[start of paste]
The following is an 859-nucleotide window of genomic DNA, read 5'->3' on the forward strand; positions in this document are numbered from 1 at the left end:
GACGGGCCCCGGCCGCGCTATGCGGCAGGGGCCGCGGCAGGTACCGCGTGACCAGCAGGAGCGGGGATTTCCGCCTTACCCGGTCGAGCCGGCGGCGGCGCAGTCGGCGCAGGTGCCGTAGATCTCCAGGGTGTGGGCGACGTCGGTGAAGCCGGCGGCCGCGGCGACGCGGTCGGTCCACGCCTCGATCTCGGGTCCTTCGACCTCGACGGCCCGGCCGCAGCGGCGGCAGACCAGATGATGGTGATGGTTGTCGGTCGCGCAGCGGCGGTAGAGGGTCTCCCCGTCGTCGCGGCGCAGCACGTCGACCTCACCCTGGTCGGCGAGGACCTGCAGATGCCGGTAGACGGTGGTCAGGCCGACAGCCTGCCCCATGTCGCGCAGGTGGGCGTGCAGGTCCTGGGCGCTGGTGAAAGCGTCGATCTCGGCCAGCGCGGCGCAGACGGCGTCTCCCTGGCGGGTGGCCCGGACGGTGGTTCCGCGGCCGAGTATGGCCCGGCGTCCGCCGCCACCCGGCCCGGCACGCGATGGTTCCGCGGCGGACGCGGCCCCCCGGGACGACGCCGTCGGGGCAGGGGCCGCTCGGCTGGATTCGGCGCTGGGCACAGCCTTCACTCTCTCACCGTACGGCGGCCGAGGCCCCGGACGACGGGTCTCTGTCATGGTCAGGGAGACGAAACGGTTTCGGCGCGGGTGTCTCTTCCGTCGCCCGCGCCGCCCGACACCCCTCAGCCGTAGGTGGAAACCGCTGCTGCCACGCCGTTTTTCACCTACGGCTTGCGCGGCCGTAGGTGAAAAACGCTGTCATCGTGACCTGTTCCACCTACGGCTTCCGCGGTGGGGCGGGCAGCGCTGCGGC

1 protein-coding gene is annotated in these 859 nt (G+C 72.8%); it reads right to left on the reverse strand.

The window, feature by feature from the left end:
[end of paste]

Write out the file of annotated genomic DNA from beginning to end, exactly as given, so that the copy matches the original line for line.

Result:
The following is an 859-nucleotide window of genomic DNA, read 5'->3' on the forward strand; positions in this document are numbered from 1 at the left end:
GACGGGCCCCGGCCGCGCTATGCGGCAGGGGCCGCGGCAGGTACCGCGTGACCAGCAGGAGCGGGGATTTCCGCCTTACCCGGTCGAGCCGGCGGCGGCGCAGTCGGCGCAGGTGCCGTAGATCTCCAGGGTGTGGGCGACGTCGGTGAAGCCGGCGGCCGCGGCGACGCGGTCGGTCCACGCCTCGATCTCGGGTCCTTCGACCTCGACGGCCCGGCCGCAGCGGCGGCAGACCAGATGATGGTGATGGTTGTCGGTCGCGCAGCGGCGGTAGAGGGTCTCCCCGTCGTCGCGGCGCAGCACGTCGACCTCACCCTGGTCGGCGAGGACCTGCAGATGCCGGTAGACGGTGGTCAGGCCGACAGCCTGCCCCATGTCGCGCAGGTGGGCGTGCAGGTCCTGGGCGCTGGTGAAAGCGTCGATCTCGGCCAGCGCGGCGCAGACGGCGTCTCCCTGGCGGGTGGCCCGGACGGTGGTTCCGCGGCCGAGTATGGCCCGGCGTCCGCCGCCACCCGGCCCGGCACGCGATGGTTCCGCGGCGGACGCGGCCCCCCGGGACGACGCCGTCGGGGCAGGGGCCGCTCGGCTGGATTCGGCGCTGGGCACAGCCTTCACTCTCTCACCGTACGGCGGCCGAGGCCCCGGACGACGGGTCTCTGTCATGGTCAGGGAGACGAAACGGTTTCGGCGCGGGTGTCTCTTCCGTCGCCCGCGCCGCCCGACACCCCTCAGCCGTAGGTGGAAACCGCTGCTGCCACGCCGTTTTTCACCTACGGCTTGCGCGGCCGTAGGTGAAAAACGCTGTCATCGTGACCTGTTCCACCTACGGCTTCCGCGGTGGGGCGGGCAGCGCTGCGGC

1 protein-coding gene is annotated in these 859 nt (G+C 72.8%); it reads right to left on the reverse strand.

The window, feature by feature from the left end: